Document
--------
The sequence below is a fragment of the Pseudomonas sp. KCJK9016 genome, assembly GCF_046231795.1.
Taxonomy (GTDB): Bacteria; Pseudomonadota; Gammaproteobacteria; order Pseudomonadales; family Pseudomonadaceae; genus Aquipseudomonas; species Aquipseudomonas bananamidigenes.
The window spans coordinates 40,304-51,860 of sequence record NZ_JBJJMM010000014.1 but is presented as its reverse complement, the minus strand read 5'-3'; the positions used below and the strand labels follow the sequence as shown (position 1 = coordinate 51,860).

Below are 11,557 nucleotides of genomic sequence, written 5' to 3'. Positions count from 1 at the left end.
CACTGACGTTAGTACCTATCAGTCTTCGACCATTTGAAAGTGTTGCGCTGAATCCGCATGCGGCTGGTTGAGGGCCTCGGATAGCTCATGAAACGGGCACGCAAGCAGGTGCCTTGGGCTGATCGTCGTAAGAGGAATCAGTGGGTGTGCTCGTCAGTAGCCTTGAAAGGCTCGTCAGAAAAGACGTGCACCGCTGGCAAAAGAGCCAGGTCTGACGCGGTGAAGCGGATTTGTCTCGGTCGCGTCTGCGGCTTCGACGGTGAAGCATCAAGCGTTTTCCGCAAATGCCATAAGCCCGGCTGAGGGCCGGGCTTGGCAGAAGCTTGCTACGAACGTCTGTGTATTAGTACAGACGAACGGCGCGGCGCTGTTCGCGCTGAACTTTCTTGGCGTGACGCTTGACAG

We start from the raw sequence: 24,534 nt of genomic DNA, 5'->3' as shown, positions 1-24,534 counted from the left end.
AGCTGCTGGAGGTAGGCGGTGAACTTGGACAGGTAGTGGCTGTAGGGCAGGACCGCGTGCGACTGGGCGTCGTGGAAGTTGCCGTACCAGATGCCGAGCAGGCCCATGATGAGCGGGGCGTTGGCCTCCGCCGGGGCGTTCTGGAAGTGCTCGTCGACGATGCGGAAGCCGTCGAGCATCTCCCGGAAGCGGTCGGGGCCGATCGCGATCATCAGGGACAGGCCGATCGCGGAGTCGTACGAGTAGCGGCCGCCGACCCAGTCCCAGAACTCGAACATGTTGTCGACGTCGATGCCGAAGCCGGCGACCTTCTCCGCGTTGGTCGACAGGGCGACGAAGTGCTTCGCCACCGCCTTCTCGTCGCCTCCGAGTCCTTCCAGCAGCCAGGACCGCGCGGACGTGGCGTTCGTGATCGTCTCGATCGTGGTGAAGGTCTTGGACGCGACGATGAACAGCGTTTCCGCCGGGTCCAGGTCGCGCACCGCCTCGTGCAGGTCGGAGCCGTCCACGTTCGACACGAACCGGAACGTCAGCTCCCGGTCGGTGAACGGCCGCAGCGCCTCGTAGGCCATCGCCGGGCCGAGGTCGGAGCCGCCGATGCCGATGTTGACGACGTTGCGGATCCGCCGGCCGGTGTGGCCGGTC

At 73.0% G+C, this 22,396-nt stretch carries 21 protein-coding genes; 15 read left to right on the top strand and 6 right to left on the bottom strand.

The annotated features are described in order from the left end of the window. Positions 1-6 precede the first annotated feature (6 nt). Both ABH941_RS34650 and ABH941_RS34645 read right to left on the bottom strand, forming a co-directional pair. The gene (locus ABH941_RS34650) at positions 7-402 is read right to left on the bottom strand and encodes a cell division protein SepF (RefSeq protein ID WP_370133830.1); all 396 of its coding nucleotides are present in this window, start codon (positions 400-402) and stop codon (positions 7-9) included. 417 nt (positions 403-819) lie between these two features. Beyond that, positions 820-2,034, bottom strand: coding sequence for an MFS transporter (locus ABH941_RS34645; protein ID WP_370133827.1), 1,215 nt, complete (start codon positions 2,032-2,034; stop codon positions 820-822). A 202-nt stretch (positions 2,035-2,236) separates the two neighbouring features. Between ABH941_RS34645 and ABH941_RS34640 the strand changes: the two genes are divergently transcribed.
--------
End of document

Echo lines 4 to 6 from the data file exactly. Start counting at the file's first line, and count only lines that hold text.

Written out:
Below are 11,557 nucleotides of genomic sequence, written 5' to 3'. Positions count from 1 at the left end.
CACTGACGTTAGTACCTATCAGTCTTCGACCATTTGAAAGTGTTGCGCTGAATCCGCATGCGGCTGGTTGAGGGCCTCGGATAGCTCATGAAACGGGCACGCAAGCAGGTGCCTTGGGCTGATCGTCGTAAGAGGAATCAGTGGGTGTGCTCGTCAGTAGCCTTGAAAGGCTCGTCAGAAAAGACGTGCACCGCTGGCAAAAGAGCCAGGTCTGACGCGGTGAAGCGGATTTGTCTCGGTCGCGTCTGCGGCTTCGACGGTGAAGCATCAAGCGTTTTCCGCAAATGCCATAAGCCCGGCTGAGGGCCGGGCTTGGCAGAAGCTTGCTACGAACGTCTGTGTATTAGTACAGACGAACGGCGCGGCGCTGTTCGCGCTGAACTTTCTTGGCGTGACGCTTGACAG

We start from the raw sequence: 24,534 nt of genomic DNA, 5'->3' as shown, positions 1-24,534 counted from the left end.